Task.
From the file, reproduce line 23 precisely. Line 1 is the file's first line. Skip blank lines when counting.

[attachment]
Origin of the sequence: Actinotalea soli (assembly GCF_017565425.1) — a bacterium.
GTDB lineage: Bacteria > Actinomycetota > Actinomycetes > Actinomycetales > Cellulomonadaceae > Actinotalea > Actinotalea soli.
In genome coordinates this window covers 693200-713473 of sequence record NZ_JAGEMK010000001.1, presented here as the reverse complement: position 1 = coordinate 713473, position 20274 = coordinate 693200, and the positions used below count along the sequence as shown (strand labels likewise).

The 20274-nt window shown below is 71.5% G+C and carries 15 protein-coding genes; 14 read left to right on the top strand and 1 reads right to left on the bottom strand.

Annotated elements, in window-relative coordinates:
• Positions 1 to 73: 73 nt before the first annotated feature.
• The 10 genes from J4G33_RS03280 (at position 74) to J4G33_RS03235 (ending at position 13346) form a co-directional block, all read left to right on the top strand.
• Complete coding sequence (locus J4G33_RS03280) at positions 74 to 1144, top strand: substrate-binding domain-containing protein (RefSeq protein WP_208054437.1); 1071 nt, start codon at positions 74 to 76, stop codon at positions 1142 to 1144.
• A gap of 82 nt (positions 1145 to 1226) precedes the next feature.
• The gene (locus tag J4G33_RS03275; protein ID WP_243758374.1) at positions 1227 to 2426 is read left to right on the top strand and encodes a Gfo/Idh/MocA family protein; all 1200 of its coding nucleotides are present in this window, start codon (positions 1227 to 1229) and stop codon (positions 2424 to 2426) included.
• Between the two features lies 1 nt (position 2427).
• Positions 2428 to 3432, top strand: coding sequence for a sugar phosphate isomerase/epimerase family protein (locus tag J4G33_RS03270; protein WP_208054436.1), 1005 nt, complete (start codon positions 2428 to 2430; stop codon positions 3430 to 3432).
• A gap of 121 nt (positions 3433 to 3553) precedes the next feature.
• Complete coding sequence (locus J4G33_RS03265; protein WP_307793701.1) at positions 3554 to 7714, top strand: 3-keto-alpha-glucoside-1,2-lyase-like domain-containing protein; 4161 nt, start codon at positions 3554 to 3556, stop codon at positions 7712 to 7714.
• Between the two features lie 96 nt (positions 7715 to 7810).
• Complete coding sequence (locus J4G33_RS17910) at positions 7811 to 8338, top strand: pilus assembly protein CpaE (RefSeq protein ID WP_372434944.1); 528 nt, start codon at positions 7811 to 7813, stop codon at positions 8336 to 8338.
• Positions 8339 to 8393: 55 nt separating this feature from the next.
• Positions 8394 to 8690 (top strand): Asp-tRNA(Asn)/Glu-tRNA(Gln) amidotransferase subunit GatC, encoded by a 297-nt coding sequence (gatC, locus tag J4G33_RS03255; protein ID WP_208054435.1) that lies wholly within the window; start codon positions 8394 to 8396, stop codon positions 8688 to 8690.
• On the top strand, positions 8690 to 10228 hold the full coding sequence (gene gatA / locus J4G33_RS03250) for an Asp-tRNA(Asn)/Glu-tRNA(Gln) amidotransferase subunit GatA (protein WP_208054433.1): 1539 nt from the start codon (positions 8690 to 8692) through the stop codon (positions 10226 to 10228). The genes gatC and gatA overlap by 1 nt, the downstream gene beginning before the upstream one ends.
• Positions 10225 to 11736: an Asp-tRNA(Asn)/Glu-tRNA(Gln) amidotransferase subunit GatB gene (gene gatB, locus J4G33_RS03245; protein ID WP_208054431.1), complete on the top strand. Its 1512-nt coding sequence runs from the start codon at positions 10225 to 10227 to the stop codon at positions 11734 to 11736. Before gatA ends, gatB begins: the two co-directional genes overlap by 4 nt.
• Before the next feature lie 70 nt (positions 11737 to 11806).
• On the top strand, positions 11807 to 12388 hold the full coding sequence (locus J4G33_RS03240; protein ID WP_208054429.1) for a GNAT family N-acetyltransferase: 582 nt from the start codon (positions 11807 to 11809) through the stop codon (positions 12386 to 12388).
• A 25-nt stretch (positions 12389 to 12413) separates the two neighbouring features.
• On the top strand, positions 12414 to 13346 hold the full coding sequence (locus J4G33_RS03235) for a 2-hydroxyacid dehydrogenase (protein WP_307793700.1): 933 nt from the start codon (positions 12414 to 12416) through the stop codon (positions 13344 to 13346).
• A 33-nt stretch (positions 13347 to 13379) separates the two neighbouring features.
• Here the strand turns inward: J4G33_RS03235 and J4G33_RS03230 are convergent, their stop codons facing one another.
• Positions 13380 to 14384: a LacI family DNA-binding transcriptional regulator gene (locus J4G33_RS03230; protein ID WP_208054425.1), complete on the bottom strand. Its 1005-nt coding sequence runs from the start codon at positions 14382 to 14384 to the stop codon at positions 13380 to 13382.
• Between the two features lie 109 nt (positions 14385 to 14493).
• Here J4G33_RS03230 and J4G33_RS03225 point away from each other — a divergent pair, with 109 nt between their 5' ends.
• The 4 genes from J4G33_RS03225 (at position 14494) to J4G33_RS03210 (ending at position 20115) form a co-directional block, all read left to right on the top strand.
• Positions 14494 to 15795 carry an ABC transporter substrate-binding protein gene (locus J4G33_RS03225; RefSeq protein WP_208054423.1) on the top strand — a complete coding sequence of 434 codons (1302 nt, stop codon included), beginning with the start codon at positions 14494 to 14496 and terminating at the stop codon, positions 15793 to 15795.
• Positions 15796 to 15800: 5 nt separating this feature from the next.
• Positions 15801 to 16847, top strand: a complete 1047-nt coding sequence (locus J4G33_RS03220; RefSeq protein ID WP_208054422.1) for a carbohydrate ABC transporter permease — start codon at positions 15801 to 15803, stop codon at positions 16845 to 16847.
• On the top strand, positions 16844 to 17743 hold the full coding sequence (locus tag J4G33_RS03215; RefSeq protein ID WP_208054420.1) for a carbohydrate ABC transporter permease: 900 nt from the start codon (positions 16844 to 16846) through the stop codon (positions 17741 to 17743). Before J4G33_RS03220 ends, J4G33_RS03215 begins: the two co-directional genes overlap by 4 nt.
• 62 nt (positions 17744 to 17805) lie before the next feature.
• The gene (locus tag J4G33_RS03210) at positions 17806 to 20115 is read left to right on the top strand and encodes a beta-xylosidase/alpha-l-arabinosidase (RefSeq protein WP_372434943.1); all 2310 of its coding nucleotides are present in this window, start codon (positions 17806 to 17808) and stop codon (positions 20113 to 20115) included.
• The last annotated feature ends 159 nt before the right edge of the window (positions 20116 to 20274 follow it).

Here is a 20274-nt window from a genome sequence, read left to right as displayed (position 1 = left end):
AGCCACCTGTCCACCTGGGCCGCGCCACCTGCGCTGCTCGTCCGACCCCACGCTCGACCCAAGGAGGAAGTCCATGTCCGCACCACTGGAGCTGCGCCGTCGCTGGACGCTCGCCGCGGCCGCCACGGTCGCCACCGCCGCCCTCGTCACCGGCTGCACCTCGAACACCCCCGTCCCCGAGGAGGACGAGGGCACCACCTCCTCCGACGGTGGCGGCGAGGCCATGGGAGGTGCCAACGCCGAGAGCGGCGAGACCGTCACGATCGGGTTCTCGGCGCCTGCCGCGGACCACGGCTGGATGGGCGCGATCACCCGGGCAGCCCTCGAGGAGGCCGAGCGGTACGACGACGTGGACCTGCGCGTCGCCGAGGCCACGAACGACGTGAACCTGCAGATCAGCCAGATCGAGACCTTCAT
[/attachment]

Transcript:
• A 25-nt stretch (positions 12389 to 12413) separates the two neighbouring features.